OTA2 Update for October 2016

At the end of October 2016, the number of unbundled lines stands at 9.85 million. There are 4.57 million WLR lines and the number of telephone numbers using CPS is 1.89 million

The following is an update on the principle areas of project activity being led by OTA2.

SLA/SLG Work streams

Copper/NGA
Whilst negotiations on the 3rd tranche of SLA/SLG had formally completed in May, one proposal regarding an SLG on Repeat Faults extended beyond the 6-month window. In part, this was a reflection of the analysis required and the need to ensure consistency with other Openreach policies such as TRC. Negotiations have concluded and the final SLG will be implemented from 1 January 2017. No further Copper/NGA proposals are anticipated at this time.

Ethernet EAD
Following a dialogue between Openreach, CPs and OTA2 it has been agreed to split the original EAD negotiations into two parts. The first part, to discuss the SLG measures, started on 16 September 2016. There are three elements under discussion; the removal of Openreach deemed consent, whether there are any legitimate circumstances where Openreach can seek CP agreement to a CCD change and the concept of the SLG ensuring a circuit is “usable” i.e. working, fully documented and delivered to the correct location.  Good progress has been made on all aspects except for changing the CCD. Whilst CPs accept Openreach can approach bi-laterally to seek a CCD date change they are highly reluctant to agree a formalised process given their experience on Deemed Consent.

The second part of the negotiation will cover the quantum and will start in January 2017, subject to reasonable progress on the measures. Both elements will run for up to 6 months under the governance of the BCMR.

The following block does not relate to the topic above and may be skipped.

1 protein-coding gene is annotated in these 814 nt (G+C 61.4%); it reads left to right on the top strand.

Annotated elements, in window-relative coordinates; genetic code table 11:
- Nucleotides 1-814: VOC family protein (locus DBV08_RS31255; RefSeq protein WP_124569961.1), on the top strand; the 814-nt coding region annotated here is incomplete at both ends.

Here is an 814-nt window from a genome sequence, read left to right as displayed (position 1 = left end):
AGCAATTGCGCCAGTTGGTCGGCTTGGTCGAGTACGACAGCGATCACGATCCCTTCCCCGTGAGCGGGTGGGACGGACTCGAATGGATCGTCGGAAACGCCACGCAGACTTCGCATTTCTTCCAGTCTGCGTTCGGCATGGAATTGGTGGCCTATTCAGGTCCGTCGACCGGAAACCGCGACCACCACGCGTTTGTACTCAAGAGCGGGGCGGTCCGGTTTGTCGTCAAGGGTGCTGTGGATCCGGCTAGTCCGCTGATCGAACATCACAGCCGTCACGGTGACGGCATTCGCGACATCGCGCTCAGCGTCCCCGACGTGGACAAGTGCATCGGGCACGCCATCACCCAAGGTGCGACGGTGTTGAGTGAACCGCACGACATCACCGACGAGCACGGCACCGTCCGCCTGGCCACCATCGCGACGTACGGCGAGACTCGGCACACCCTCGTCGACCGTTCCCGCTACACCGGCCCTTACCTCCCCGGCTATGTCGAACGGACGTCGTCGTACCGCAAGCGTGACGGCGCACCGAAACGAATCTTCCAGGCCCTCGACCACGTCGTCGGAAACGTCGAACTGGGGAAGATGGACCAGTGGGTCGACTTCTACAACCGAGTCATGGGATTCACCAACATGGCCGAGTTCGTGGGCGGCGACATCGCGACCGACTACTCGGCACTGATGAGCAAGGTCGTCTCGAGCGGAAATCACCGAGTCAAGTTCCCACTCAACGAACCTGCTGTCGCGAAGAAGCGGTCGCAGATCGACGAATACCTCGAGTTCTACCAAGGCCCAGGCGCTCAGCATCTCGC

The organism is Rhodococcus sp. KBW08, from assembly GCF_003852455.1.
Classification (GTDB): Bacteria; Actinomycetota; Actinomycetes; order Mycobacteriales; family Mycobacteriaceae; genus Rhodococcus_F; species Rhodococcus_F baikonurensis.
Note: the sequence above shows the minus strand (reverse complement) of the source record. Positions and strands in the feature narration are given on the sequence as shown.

Service Management Forum (SMF)

CPs have raised concerns over the service challenges of the last 3 months. The extended ‘first available date’ (FAD) and repair times, albeit just within or beyond SLA, have led to an increase in end customer enquiries and subsequent follow up calls putting pressure on the CP first line call centres. Given this level of performance over the summer/autumn period reassurance is being sought regarding the winter plan and Openreach’s capacity to manage any major weather disturbances. Openreach recognise that recent months have been difficult and beyond what they expected; putting it down to number of coincident events. Lightning storms in mid-September resulted in MBORC’s. Repair performance had been poor pre storms and the planned change by CPs on service levels put pressure in rural areas. In addition, demand for new GEA services increased. This was all against reduced staffing levels over the summer. Openreach are reviewing their modelling of lightning and its impact on cabinets and customer electronics. As ever the issue of workstack size dominates Openreach’s response whereas the measure of concern to end customers is time to repair and time to appoint.

Openreach KPI Assurance

Following an approach to the OTA2 from Ofcom, the OTA2 and EAO (Equivalence of Access Office) set about a joint initiative to validate KPI reporting and the benefits delivered.

The objectives were four-fold:

  • to have a common EAO/OTA2 focus on those KPI’s which matter most to industry;
  • to provide assurance over data accuracy of the KPI’s in scope;
  • to provide trusted analysis and conclusions on what the KPI’s demonstrate; and
  • to have a single ‘one-truth’ dashboard that all parties use and where debate could be about actions to improve KPI trends rather than debate over the KPI’s themselves.

However it was felt that this new approach needed to be proven by way of a trial before advancing into a full-blown programme.

The KPI chosen for the trial and pre-agreed between Openreach, Ofcom, BT, the EAO and OTA2 was the Openreach ‘Missed Appointments’ KPI.  A Missed Appointment is where Openreach misses a scheduled appointment with the customer of a CP.

This trial has recently been completed and the results will be shared with Industry in due course.

CFPCG (Copper & Fibre Products Commercial Group)

A significant amount of time is spent reviewing the development of new products and initiatives such as SOGEA, G.fast, LRVDSL, FTTP and SOFast. FTTC is also attracting new SOR’s with the bearer products of LLU and WLR focussing on how to improve in-life performance.